Knowing this identity of Christ gives the Christian peace. If Jesus is the faithful and true King, on par with the perfections of Yahweh, how could He fail to come through on behalf of His beloved ones?

14 Blessed are they that do his commandments, that they may have right to the tree of life, and may enter in through the gates into the city. 15 For without are dogs, and sorcerers, and whoremongers, and murderers, and idolaters, and whosoever loveth and maketh a lie. These verses remind the audience of what is at stake: eternal blessing in the City of God, or exclusion from it. We might fear how exactly the world will end. Will humankind bring about the end of the world through selfishness or carelessness? Believers do not have to worry about this though, but can accept that just as God brought the universe into being, God will bring this age to a close. We know to avoid the company of dangerous and disreputable people, and instead urgently offer others Jesus’ invitation to enter the Kingdom.

While dogs are a favorite pet today, dogs in this time were denigrated. While hunting dogs could be useful, most dogs are simply strays. The word for “dogs” (Gk. kunes) is used in the New Testament to denote spiritual scavengers and predators who work to undermine the saving faith of others (Matthew 7:6; Philippians 3:2; 2 Peter 2:22). When referring to a pet or puppy, the diminutive (Gk. kunarion) is used (Matthew 15:26–27; Mark 7:27–28). In addition to these street scavengers, the city also excludes many of the same kinds of people just mentioned in the last chapter (Revelation 21:8): sorcerers, whoremongers, murderers, idolaters, and liars. This listing clarifies that the liars excluded from the heavenly kingdom are those who love lying.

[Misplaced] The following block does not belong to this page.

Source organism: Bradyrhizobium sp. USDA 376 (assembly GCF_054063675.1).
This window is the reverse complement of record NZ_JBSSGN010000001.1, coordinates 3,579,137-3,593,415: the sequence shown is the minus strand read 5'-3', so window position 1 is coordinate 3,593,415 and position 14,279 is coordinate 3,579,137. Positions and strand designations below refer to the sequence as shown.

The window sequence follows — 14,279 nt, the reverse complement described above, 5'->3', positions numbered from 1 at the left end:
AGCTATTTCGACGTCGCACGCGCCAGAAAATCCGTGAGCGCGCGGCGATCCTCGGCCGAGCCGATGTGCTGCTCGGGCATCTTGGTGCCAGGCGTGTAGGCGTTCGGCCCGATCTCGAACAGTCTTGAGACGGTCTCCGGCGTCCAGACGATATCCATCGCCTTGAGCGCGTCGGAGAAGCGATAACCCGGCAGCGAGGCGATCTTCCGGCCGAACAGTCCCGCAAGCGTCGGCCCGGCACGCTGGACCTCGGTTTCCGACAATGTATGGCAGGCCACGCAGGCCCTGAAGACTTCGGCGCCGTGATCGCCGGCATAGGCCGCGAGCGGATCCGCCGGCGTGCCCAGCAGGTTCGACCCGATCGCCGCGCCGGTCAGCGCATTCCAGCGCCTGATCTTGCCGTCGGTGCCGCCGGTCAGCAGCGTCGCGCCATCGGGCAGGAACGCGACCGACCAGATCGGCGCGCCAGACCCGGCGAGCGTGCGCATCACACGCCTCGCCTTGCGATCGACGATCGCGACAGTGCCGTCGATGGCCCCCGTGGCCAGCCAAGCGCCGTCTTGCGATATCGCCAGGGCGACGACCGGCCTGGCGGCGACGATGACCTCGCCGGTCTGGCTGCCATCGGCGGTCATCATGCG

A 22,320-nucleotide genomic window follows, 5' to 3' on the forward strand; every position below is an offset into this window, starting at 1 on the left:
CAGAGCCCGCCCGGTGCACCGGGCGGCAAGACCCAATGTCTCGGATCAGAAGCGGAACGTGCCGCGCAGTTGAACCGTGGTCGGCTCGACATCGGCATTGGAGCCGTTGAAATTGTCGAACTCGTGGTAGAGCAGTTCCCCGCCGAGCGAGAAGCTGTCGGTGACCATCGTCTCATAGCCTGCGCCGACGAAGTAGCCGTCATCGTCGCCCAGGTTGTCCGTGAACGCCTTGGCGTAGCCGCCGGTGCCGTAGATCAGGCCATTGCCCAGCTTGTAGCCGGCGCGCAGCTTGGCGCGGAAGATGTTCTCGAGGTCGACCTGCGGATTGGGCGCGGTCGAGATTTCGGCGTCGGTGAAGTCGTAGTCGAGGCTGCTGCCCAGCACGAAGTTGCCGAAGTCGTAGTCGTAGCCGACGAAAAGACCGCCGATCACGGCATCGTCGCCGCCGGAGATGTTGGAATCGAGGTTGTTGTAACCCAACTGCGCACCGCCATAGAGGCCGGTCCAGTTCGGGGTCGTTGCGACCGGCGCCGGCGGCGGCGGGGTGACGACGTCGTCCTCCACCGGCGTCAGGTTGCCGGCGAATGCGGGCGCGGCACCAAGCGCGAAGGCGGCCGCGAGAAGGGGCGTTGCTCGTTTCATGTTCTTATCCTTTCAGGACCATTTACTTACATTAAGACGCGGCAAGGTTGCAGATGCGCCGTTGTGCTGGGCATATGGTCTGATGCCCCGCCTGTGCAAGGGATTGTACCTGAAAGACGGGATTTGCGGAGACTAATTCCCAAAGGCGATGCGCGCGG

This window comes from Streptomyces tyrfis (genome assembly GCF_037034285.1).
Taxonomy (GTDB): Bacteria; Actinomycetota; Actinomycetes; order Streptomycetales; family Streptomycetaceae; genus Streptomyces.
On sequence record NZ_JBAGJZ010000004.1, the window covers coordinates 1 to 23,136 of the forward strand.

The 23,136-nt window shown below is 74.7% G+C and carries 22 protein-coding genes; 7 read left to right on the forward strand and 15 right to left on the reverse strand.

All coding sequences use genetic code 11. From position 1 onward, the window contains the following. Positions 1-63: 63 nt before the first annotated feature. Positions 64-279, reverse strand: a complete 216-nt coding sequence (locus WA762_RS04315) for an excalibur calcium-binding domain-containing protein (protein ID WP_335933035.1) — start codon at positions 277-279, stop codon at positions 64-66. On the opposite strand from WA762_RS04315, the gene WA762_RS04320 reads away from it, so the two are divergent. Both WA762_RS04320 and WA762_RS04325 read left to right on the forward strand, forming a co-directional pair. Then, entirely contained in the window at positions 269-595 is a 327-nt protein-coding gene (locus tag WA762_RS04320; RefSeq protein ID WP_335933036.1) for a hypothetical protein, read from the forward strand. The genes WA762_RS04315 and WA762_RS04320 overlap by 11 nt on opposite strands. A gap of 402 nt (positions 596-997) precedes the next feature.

16 I Jesus have sent mine angel to testify unto you these things in the churches. I am the root and the offspring of David, and the bright and morning star. Jesus places His stamp of approval on the testimony of the message of Revelation to the church (the word “you” in the Greek is plural), which includes our present age. No mortal could be both root (the Creator) and offspring (Isaiah 11:1); Jesus is both the Lord of David and the son of David (Matthew 22:42–45).

The fallen angel, Lucifer, once called a morning star (Isaiah 14:12), has from the beginning lied to mankind and falsely presented himself as an angel of light (2 Corinthians 11:14). Jesus affirms that He alone is the true Morning Star. Here two ordinary Greek words are combined to form a unique metaphor: orthrinos (or- thrinOS) for “morning” and aster (as-TARE) for “star.” The Greek word phosphoros (foce-FOR-os) means light bearing, and is translated both “daystar” and “morning star.” It is used only once in the rest of the New Testament (2 Peter 1:19) and is applied to Christ both there and in Revelation. The Morning Star will continue to shine, as He always has shone for eternity.